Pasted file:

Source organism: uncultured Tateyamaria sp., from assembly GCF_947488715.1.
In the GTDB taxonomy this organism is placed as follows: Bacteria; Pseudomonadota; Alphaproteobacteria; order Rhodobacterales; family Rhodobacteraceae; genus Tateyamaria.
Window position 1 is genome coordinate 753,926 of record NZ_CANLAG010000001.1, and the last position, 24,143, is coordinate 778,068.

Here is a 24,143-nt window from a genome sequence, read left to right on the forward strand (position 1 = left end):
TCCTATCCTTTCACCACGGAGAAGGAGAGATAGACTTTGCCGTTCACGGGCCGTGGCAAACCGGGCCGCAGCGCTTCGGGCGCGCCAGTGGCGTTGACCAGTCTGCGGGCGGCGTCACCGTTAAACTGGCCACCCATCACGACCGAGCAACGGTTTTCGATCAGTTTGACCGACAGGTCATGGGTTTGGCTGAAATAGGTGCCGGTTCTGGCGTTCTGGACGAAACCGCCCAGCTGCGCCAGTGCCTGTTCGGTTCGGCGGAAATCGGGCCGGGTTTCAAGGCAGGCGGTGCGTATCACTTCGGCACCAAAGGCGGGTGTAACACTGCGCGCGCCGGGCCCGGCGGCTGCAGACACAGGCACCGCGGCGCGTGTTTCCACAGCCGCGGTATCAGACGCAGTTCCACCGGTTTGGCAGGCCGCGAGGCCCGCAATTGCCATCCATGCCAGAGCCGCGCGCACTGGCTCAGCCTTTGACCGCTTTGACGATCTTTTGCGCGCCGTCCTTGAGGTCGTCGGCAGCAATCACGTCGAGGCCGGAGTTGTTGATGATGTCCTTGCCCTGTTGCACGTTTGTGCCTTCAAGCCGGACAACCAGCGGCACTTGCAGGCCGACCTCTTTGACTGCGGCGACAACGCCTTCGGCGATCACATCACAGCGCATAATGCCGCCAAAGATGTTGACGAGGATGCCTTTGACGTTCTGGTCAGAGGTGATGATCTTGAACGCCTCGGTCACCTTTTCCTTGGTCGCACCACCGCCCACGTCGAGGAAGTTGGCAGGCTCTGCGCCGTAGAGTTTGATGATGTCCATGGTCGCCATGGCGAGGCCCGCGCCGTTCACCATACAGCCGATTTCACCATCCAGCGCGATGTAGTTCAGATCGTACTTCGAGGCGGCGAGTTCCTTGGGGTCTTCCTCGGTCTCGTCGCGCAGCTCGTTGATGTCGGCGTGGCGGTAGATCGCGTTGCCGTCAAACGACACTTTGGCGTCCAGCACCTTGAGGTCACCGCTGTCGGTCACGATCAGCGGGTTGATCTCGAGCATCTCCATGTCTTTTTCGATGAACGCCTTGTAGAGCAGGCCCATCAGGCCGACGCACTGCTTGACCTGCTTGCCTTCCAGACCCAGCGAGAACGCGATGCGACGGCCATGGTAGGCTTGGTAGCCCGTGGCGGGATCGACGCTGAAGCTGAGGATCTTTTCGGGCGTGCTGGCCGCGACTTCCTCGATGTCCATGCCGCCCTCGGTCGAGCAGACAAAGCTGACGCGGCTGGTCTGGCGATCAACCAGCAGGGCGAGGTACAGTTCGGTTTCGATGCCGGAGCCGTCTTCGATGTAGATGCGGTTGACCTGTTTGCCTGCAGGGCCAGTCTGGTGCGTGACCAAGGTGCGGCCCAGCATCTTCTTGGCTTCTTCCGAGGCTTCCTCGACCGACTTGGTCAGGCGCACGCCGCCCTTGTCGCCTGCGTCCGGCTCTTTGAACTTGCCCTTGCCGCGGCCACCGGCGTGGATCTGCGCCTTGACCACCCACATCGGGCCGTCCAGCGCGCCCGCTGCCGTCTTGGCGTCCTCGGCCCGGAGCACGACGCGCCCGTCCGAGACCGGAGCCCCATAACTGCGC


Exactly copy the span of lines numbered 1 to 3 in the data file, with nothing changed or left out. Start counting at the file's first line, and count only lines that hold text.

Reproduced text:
Source organism: uncultured Tateyamaria sp., from assembly GCF_947488715.1.
In the GTDB taxonomy this organism is placed as follows: Bacteria; Pseudomonadota; Alphaproteobacteria; order Rhodobacterales; family Rhodobacteraceae; genus Tateyamaria.
Window position 1 is genome coordinate 753,926 of record NZ_CANLAG010000001.1, and the last position, 24,143, is coordinate 778,068.